Lines To The Old Year

A short poem to say goodbye to the old year. Reflections about what the past year has brought and what it has taught. But saying goodbye to last year is something we all do.

The start of the New Year is a time we all look back and reflect on the accomplishments and on the challenges. Some of us can't wait for the year to be over and some of us are sad to see it go. We all have good years and challenging years, but the most important thing is to learn from the challenges and not forget the good memories and happiness that we enjoyed.

Let this poem by Lillian Curtis encourage you to appreciate the past but also to look forward to the New Year approaching! Letting go of the old year and look with expectation to the new year.

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Lines To The Old Year
Poet: Lillian E. Curtis

Old year, thy weeks and months have fled away,
Many a sunny hour and golden day,
Mingled with shadows by the way,
Yet now we heave a sigh:
Many a blessing thou hast brought,
With happiness and wisdom fraught,
Many a lesson hast thou taught,
But now, old year, good bye!

Oft the marriage bells have rung,
Alike the funeral songs been sung,
And Time his harpstrings oft has strung,
His sacred duty to not believe
Thou'st brought joys too bright to last,
And some with shadows overcast,
But thy work is in the chamber of the Past.
Old Year, Old Year, good bye!

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A poem about the old and new year written by Lillian E. Curtis on December 31st, 1871:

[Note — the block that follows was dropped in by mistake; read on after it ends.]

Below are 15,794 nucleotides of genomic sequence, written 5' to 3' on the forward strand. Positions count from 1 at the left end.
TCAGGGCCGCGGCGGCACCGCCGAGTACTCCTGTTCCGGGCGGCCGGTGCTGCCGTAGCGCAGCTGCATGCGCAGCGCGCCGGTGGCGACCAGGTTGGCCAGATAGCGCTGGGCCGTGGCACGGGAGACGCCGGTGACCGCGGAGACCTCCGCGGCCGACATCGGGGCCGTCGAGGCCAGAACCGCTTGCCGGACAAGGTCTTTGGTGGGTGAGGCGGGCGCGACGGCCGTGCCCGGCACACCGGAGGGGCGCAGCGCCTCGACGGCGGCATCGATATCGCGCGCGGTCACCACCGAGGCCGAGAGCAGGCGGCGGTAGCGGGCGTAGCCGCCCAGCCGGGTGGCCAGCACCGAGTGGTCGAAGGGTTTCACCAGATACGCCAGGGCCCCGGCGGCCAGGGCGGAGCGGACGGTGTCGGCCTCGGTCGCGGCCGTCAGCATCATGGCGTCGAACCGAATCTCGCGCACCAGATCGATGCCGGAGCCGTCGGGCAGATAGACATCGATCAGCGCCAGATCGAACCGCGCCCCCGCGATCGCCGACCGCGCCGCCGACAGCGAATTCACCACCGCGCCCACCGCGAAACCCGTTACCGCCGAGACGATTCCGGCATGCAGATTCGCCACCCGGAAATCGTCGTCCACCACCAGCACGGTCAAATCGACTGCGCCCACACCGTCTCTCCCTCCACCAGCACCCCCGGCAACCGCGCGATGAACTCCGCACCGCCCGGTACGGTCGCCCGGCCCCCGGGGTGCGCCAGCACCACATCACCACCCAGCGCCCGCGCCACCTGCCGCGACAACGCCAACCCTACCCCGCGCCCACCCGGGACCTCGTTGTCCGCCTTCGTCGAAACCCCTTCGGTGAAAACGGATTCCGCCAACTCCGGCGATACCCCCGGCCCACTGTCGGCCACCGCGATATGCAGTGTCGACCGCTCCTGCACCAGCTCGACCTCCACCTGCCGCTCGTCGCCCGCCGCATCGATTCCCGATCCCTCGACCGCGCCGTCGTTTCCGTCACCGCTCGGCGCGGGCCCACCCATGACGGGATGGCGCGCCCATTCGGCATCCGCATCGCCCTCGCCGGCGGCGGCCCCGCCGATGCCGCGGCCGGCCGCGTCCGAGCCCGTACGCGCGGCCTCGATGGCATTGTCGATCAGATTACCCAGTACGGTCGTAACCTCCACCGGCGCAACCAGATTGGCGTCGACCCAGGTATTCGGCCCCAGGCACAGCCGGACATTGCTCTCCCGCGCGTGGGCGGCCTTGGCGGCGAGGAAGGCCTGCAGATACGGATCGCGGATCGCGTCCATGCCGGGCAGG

Old Year Dying

Poet: Lillian E. Curtis

Old year thou art dying now,
All thy busy days are past,
We've gathered in this sacred place,
To watch thee breathe thy last.

What the new year will bring,
None of us can tell,
And it is with sadness, and with joy
We bid thee now farewell.

'Tis hard to give thee up,
To part with thee, old year;
Thou hast brought much joy,
Tho' oft' the sigh and tear.

Many a soul from sin and sorrow
Thou hast helped us save,
Hast been at the marriage altar,
And by the open grave.

And tho thou wilt soon be gone,
And a new one we shall see,
Amid its cares and duties,
We shall often think of thee.

Hark! 'tis the clock, one hour
And we shall know thee no more,
Thou will be added to the list,
Of those that have gone before.

Pause a moment, tread lightly,
Speak soft and low,
And breathe gently,
The old year is dying now.

Silence now reigns around,
Scarce can we suppress a tear,
As we watch the last breath
Of the dying year.

Old year thou art gone,
All thy work is done,
And once again we bid farewell
To eighteen seventy-one.

And now it is with mingled feelings,
But friendship warm and true,
That we extend a cordial welcome,
To eighteen seventy-two.

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